Pressure ulcer incidence or severity: other cream or lotion vs. placeboInsufficientEvidence from 3 poor-quality trials (n = 79 to 258) was insufficient to determine effectiveness of other creams or lotions for preventing pressure ulcers.
 Pressure ulcer incidence or severity: skin cleanser vs. standard soap and waterLowOne fair-quality randomized trial (n = 93) found that the Clinisan cleanser was associated with lower risk of ulcer compared with standard soap and water in patients with incontinence at baseline (18% vs. 42%; RR, 0.43; 95% CI, 0.19 to 0.98).
Key Question 3a. Do the effectiveness and comparative effectiveness of preventive interventions differ according to risk level as determined by different risk-assessment methods and/or by particular risk factors?
Pressure ulcer incidence or severity: static foam overlay vs. standard care, lower risk surgical populationModerateTwo trials (1 good and 1 fair quality; n = 175 and 413) found that use of a static foam overlay was associated with increased risk of pressure ulcers compared with standard care in lower risk surgical patients, although the difference was not statistically significant in 1 trial (OR, 1.9, 95% CI, 1.0 to 3.7; RR, 1.6, 95% CI, 0.76 to 3.3).
Pressure ulcer incidence or severity: static dry polymer overlay vs. standard care, lower risk surgical populationLowTwo trials (1 good and 1 poor quality) found that a dry polymer overlay was associated with decreased risk of pressure ulcers compared with standard care in lower risk surgical patients.
Pressure ulcer incidence or severity: static foam block mattress vs. standard care, lower risk surgical populationInsufficientOne poor-quality trial found no significant difference between a static foam block mattress and a standard hospital mattress in pressure ulcer incidence.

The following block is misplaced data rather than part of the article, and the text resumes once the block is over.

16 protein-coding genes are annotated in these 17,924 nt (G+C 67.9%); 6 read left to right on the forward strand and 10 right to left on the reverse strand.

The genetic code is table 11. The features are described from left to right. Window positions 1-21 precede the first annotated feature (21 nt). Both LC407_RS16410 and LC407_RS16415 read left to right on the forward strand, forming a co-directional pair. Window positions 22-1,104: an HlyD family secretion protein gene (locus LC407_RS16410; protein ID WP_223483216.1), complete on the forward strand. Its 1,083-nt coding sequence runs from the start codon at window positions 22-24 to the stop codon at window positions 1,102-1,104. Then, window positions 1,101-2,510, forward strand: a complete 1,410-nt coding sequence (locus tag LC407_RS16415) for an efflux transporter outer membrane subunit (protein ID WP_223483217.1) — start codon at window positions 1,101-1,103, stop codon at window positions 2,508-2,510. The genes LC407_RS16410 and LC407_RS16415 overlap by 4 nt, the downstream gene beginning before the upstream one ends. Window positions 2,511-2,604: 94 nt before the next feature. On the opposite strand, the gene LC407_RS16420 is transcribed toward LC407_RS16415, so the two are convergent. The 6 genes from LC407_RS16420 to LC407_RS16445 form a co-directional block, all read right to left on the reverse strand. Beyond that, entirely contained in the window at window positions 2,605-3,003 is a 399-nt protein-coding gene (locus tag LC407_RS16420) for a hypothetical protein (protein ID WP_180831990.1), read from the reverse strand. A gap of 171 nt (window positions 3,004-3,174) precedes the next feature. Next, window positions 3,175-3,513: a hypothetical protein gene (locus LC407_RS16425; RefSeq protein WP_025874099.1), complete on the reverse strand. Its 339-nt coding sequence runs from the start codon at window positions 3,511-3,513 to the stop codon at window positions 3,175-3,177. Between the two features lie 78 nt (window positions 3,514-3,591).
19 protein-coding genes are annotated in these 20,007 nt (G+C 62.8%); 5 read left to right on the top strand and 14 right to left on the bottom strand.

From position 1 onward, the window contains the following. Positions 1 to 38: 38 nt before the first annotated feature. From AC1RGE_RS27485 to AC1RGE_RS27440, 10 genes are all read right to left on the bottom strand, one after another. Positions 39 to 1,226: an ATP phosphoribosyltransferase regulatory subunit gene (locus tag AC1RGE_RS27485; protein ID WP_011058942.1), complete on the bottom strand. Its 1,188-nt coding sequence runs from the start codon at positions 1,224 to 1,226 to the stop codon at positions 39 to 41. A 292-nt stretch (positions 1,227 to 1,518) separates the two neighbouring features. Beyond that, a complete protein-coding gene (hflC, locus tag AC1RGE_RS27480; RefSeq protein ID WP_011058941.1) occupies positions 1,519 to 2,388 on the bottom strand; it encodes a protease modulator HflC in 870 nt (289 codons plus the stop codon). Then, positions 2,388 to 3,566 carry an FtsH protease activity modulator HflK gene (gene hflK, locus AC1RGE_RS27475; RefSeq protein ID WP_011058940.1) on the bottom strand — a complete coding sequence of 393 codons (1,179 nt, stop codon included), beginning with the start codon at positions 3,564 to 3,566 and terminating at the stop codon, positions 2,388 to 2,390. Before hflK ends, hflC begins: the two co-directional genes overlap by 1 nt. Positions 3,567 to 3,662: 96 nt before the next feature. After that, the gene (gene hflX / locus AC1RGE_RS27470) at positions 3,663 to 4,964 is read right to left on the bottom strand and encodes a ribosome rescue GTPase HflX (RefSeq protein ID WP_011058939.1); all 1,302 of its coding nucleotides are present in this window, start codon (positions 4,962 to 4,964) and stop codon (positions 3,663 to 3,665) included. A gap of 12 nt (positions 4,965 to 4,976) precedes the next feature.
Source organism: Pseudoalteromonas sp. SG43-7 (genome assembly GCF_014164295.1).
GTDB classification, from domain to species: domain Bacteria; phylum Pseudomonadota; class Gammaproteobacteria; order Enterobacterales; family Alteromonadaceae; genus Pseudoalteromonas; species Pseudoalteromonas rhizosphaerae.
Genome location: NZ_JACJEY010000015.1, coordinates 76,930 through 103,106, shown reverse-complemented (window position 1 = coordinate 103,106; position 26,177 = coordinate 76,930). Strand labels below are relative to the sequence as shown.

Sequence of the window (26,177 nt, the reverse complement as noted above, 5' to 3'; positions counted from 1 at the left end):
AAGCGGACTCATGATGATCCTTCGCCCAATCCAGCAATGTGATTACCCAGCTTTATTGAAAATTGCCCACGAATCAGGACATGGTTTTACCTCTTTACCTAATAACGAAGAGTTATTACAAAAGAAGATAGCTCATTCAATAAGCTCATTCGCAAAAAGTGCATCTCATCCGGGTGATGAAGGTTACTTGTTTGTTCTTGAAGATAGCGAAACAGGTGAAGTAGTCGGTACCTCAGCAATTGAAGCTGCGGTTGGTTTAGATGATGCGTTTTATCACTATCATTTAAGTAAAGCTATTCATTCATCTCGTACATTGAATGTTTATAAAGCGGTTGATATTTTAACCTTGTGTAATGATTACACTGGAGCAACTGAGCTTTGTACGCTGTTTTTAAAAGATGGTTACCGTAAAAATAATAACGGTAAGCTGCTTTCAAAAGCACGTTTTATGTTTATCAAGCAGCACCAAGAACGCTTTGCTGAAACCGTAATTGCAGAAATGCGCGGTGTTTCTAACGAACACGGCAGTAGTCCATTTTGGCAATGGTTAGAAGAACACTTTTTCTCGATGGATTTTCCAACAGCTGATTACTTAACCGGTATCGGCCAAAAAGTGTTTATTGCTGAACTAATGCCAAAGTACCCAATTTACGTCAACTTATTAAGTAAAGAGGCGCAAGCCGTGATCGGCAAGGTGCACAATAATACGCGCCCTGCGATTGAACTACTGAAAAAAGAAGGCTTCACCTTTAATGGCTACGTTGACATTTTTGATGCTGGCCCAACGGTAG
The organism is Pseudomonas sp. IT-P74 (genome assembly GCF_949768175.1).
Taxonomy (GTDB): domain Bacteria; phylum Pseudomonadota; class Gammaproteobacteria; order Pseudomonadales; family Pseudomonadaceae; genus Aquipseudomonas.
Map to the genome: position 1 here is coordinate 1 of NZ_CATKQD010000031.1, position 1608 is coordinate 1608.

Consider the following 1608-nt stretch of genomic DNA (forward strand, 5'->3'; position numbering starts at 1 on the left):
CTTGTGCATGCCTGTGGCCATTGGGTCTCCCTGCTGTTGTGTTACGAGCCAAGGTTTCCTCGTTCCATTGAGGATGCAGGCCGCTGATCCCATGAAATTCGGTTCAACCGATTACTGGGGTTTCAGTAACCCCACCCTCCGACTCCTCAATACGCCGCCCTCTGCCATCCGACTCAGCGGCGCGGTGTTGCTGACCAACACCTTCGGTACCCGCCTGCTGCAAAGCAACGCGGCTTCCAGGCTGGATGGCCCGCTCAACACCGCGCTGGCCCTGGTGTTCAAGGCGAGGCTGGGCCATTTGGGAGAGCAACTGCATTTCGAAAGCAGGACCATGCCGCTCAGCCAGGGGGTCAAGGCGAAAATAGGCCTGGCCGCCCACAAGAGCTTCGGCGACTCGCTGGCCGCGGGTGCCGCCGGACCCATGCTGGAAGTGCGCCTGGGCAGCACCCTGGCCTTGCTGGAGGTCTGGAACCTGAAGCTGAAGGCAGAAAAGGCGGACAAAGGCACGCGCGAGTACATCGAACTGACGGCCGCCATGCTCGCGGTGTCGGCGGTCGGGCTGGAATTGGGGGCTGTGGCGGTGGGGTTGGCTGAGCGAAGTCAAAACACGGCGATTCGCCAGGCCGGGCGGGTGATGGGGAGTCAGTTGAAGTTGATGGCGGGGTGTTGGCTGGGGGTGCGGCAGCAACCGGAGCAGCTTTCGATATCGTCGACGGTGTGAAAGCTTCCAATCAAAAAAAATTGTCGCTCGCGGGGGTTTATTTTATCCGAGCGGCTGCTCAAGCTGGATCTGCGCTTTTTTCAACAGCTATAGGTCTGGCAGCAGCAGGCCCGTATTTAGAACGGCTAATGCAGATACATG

Pressure ulcer incidence or severity: alternating air vs. static mattress or overlay, lower risk surgical populationLowTwo trials (1 good and 1 poor quality; n = 198 and 217) found no differences between alternating compared with static support surfaces in risk of pressure ulcer incidence or severity.
Key Question 3b. Do the effectiveness and comparative effectiveness of preventive interventions differ according to setting?InsufficientNo study evaluated how effectiveness of preventive interventions varies according to care setting.
Key Question 3c. Do the effectiveness and comparative effectiveness of preventive interventions differ according to patient characteristics?InsufficientNo study evaluated how effectiveness of preventive interventions varies in subgroups defined by patient characteristics.
Key Question 4. What are the harms of interventions for the prevention of pressure ulcers?
 Harms: support surfacesLowNine of 48 trials of support surfaces reported harms.
  • Three trials (n = 297 to 588) reported cases of heat-related discomfort with sheepskin overlays, with 1 trial reporting increased risk of withdrawal due to heat discomfort compared with a standard mattress (5% vs. 0%; RR, 0.95; 95% CI, 0.93 to 0.98).